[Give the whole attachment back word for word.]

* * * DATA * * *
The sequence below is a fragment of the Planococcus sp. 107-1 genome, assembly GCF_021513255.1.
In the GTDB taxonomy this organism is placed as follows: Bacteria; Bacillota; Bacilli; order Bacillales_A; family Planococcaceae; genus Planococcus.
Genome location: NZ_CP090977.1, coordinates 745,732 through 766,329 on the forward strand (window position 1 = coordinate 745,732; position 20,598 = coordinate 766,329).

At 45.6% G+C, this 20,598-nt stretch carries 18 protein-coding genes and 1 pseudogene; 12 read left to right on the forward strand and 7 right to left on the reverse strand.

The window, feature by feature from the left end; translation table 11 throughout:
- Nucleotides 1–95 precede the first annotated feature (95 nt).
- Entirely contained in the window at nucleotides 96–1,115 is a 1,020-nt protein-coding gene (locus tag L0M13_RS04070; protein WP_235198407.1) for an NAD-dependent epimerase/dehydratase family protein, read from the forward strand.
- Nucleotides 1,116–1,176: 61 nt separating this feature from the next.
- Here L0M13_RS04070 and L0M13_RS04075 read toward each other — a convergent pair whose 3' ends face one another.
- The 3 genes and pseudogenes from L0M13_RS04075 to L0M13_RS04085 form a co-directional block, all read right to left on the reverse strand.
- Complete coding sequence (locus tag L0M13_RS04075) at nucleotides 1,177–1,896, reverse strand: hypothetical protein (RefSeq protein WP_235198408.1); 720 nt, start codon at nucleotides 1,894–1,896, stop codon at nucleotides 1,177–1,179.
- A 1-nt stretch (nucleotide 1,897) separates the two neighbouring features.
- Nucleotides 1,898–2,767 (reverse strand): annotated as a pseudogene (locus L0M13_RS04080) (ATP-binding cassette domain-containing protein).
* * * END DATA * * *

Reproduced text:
The sequence below is a fragment of the Planococcus sp. 107-1 genome, assembly GCF_021513255.1.
In the GTDB taxonomy this organism is placed as follows: Bacteria; Bacillota; Bacilli; order Bacillales_A; family Planococcaceae; genus Planococcus.
Genome location: NZ_CP090977.1, coordinates 745,732 through 766,329 on the forward strand (window position 1 = coordinate 745,732; position 20,598 = coordinate 766,329).

At 45.6% G+C, this 20,598-nt stretch carries 18 protein-coding genes and 1 pseudogene; 12 read left to right on the forward strand and 7 right to left on the reverse strand.

The window, feature by feature from the left end; translation table 11 throughout:
- Nucleotides 1–95 precede the first annotated feature (95 nt).
- Entirely contained in the window at nucleotides 96–1,115 is a 1,020-nt protein-coding gene (locus tag L0M13_RS04070; protein WP_235198407.1) for an NAD-dependent epimerase/dehydratase family protein, read from the forward strand.
- Nucleotides 1,116–1,176: 61 nt separating this feature from the next.
- Here L0M13_RS04070 and L0M13_RS04075 read toward each other — a convergent pair whose 3' ends face one another.
- The 3 genes and pseudogenes from L0M13_RS04075 to L0M13_RS04085 form a co-directional block, all read right to left on the reverse strand.
- Complete coding sequence (locus tag L0M13_RS04075) at nucleotides 1,177–1,896, reverse strand: hypothetical protein (RefSeq protein WP_235198408.1); 720 nt, start codon at nucleotides 1,894–1,896, stop codon at nucleotides 1,177–1,179.
- A 1-nt stretch (nucleotide 1,897) separates the two neighbouring features.
- Nucleotides 1,898–2,767 (reverse strand): annotated as a pseudogene (locus L0M13_RS04080) (ATP-binding cassette domain-containing protein).